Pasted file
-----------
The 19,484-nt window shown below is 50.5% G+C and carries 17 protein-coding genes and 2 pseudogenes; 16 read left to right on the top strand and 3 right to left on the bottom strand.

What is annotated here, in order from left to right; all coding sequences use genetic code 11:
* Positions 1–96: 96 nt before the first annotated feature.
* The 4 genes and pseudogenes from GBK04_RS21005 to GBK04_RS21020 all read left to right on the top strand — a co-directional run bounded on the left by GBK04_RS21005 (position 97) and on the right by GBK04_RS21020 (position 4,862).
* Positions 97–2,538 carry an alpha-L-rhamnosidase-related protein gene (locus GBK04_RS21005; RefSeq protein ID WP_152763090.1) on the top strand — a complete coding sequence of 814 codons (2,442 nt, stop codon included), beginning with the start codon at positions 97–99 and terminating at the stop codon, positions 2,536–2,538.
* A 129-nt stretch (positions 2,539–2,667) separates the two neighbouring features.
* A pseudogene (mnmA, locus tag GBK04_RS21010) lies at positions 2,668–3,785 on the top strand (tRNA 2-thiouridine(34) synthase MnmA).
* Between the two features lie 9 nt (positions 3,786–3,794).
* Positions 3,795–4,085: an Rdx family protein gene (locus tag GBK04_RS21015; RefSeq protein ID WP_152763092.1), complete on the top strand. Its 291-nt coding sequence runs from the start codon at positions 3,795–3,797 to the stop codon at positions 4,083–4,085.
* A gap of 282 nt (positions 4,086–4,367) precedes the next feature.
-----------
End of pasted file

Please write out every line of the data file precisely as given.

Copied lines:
The 19,484-nt window shown below is 50.5% G+C and carries 17 protein-coding genes and 2 pseudogenes; 16 read left to right on the top strand and 3 right to left on the bottom strand.

What is annotated here, in order from left to right; all coding sequences use genetic code 11:
* Positions 1–96: 96 nt before the first annotated feature.
* The 4 genes and pseudogenes from GBK04_RS21005 to GBK04_RS21020 all read left to right on the top strand — a co-directional run bounded on the left by GBK04_RS21005 (position 97) and on the right by GBK04_RS21020 (position 4,862).
* Positions 97–2,538 carry an alpha-L-rhamnosidase-related protein gene (locus GBK04_RS21005; RefSeq protein ID WP_152763090.1) on the top strand — a complete coding sequence of 814 codons (2,442 nt, stop codon included), beginning with the start codon at positions 97–99 and terminating at the stop codon, positions 2,536–2,538.
* A 129-nt stretch (positions 2,539–2,667) separates the two neighbouring features.
* A pseudogene (mnmA, locus tag GBK04_RS21010) lies at positions 2,668–3,785 on the top strand (tRNA 2-thiouridine(34) synthase MnmA).
* Between the two features lie 9 nt (positions 3,786–3,794).
* Positions 3,795–4,085: an Rdx family protein gene (locus tag GBK04_RS21015; RefSeq protein ID WP_152763092.1), complete on the top strand. Its 291-nt coding sequence runs from the start codon at positions 3,795–3,797 to the stop codon at positions 4,083–4,085.
* A gap of 282 nt (positions 4,086–4,367) precedes the next feature.